Underage drinking. Driving. Sexting. All parents have to give “the talk” at some point – which has now come to include something that we didn’t necessarily have to deal with growing up. In a web series appropriately titled Text Ed, electronics company LG brings problems of today’s tech-savvy youth to the attention of their potentially out of the loop parents: cyber bullying, ethical mobile usage, self-esteem in the digital world, text etiquette, and of course, sexting. In the video “Class 1: Sexting,” Glee’s Jane Lynch plays a teacher explaining to a room full of uninformed parents the harms of sexting, or the distribution of images or texts via a mobile device. Lynch warns that with today’s technology, kids are able to send or receive inappropriate content, and in many states it’s a serious crime. If in the wrong hands, sexted messages can lead to another type of STD – a sexual texting disaster. Your honor student may sext her way right out of that scholarship. Immediately all of the parents appear to be concerned and uncomfortable. “Look I get it,” she says, “Talking to your kids isn’t easy. That’s why LG put together all the tools to get the conversation started.” Below the video a link to LG’s online Text Ed appears for Dr. Charles Sophy’s article: The Download on Sexting.
In Social Steganography: Privacy in Networked Publics, danah boyd and Alice Marwick assert that teens and their parents operate on two different levels of privacy. On one level, parents are seeking protection and try to keep their kids’s information away from harm. On the other, teens are trying to keep their information away from their parents entirely. While most news stories fit into the parents’ definition of privacy, LG is attempting to blur the lines between the two. Today’s youth is used to exploiting their parents’ ignorance when it comes to technology – boyd and Marwick go so far as to cite kids creating fake profiles or using the affordances of the technology itself to block their parents from accessing content. LG stresses educating the parent in order to catch them up with what their kids may already be taking part in and to discern them of the consequences. Given the replicability of text messages, images that were once thought to be private have the capability to go viral within minutes. Once widespread or in the hands of the wrong person, these images create their own inherent dangers –a damaged reputation in addition to serious legal implications. In a way, LG’s video displaces responsibility for sexting from the child to the parent. But sexting brings up a completely new conversation of how technological affordances are positioned within society.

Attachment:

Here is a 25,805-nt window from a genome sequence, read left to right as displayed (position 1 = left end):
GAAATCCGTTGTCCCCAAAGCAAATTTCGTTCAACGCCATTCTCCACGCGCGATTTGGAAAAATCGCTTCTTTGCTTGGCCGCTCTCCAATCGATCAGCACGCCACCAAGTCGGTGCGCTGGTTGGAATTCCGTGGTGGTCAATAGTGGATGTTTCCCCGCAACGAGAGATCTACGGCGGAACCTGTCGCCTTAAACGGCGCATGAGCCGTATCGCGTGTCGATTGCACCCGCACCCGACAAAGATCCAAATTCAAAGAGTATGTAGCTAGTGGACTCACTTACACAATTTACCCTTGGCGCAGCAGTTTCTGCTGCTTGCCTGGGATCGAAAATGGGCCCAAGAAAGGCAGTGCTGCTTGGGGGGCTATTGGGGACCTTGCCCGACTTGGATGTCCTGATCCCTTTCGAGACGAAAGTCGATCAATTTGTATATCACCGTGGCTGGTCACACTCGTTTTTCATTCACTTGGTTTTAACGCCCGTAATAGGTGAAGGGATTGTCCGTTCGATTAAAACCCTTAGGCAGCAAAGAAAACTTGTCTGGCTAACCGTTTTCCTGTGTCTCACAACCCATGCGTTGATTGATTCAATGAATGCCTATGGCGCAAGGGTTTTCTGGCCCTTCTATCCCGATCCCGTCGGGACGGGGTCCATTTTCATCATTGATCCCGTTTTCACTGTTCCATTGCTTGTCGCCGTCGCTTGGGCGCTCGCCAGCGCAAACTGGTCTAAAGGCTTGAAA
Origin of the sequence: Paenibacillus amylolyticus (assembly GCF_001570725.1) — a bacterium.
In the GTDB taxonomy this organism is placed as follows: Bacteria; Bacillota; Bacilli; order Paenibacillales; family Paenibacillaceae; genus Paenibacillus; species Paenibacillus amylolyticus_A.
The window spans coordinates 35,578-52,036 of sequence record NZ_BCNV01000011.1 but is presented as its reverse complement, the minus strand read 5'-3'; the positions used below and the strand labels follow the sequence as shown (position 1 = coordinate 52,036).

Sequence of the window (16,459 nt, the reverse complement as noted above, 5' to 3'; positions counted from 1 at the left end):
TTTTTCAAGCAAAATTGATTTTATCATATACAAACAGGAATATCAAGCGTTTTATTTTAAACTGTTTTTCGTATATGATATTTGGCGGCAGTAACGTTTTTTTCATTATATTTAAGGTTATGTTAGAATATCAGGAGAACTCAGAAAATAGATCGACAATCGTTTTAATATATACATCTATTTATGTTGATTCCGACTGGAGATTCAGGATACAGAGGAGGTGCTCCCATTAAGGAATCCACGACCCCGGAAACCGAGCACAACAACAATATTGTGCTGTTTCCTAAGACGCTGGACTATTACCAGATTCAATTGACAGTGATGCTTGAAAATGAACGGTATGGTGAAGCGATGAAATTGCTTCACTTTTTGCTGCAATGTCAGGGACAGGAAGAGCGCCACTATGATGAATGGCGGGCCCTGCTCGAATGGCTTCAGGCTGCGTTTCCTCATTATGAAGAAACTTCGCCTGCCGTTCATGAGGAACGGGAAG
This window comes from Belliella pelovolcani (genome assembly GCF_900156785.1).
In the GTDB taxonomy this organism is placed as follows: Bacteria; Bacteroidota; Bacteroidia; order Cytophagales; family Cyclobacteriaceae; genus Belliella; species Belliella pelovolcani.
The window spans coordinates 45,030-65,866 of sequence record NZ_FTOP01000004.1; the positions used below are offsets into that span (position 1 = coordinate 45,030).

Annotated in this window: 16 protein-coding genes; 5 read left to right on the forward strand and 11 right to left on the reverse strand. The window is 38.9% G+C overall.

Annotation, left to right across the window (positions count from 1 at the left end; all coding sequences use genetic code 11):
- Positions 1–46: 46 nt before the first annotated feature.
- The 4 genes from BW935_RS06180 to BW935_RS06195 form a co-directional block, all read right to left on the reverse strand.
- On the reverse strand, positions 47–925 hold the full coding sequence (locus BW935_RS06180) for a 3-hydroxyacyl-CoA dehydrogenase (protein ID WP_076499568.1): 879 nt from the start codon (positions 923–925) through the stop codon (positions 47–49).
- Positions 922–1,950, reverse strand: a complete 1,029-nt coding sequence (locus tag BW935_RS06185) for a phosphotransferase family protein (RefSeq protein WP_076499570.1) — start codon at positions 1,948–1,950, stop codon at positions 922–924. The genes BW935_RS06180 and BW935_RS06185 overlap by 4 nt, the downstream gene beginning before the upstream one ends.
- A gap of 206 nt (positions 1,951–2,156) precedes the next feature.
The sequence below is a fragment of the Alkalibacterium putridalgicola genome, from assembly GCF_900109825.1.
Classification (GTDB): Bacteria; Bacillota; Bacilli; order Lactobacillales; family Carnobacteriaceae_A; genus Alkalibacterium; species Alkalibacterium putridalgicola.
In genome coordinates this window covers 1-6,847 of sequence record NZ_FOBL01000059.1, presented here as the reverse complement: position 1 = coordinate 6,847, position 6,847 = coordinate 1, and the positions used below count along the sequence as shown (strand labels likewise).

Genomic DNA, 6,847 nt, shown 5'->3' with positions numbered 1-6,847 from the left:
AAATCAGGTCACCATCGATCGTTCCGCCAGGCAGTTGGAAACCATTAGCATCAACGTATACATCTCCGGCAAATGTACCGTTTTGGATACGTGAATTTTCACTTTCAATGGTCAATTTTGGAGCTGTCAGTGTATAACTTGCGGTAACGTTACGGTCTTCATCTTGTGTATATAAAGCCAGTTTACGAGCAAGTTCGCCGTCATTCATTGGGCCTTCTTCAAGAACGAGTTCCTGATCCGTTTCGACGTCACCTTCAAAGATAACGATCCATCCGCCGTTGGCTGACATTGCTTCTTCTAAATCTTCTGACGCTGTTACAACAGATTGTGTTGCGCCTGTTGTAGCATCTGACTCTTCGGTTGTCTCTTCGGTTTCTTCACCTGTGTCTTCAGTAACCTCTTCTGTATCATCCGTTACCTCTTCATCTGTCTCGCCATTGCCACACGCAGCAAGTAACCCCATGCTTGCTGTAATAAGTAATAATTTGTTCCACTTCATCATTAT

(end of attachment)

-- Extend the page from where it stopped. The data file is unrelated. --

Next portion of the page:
Amy Hasinoff addresses these issues in Sexting as a media production: Re-thinking dominant ideas about teen girls and sexuality online. Hasinoff highlights that sexting can be empowering for young girls, giving them the self-confidence they need. But parents can’t help but to, well, be parents. Hasinoff acknowledges that teen use of sexting is very different from adult use – and so does the law. If “kids” are above 18, sexting can be healthy and even beneficial to their relationships. If under 18, however, sexting can be a problem because it can be dangerous. Similar to smoking and drinking, sexting innately becomes another cite in our culture between adults and children and what is deemed “appropriate.”
It’s difficult to ignore the messages that media and pop culture are sending to today’s youth. Supposedly squeaky-clean Disney popstars and teen idols leak nude photos just to have their name in the press, a desperate yet affective call for attention. How are parents supposed to take this lightly? When I was growing up, I never dared walking out of the house in a short skirt or revealing top in fear of my mom telling me to turn around, go back up the stairs and change. That type of attention was something I never wanted to have.
Regardless of how you teach your kids about the facts of life, they’re going to learn about them some way or another. The principles of parenting have existed before your parents and will remain after your kids have kids, and what morals you try to instill in your children will have to evolve with time. Hey, I applaud LG for attempting to educate parents on sexting. News stories can scare the living daylights out of ignorant parents who think that Facebook is the be-all end-all of our generation. By sensationalizing fear that surrounds sexting, we’re simply ignoring the larger issues. We’re displacing the fear of child abuse and exploitation to the technology.
Instead of a technologically determinist perspective, LG encourages parents to understand technology’s capabilities and consequences, and communicate with kids. Sophy suggests that parents create a safe sexting environment and “communicate about the issue openly, truly engage their ideas, and at the same time express your concern, your child may develop a more evolved understanding of just how serious and important this issue is.” Hmm…sounds to me like what parenting should be like in the first place. Hasinoff believes that by telling the youth “don’t sext,” we’re telling them not to have a voice. Obviously no parent wants this for their child. However, there are certain “private” issues that should be addressed in terms of ethicality and legality when indeed in the public sphere, and sexting has unequivocally become one of them.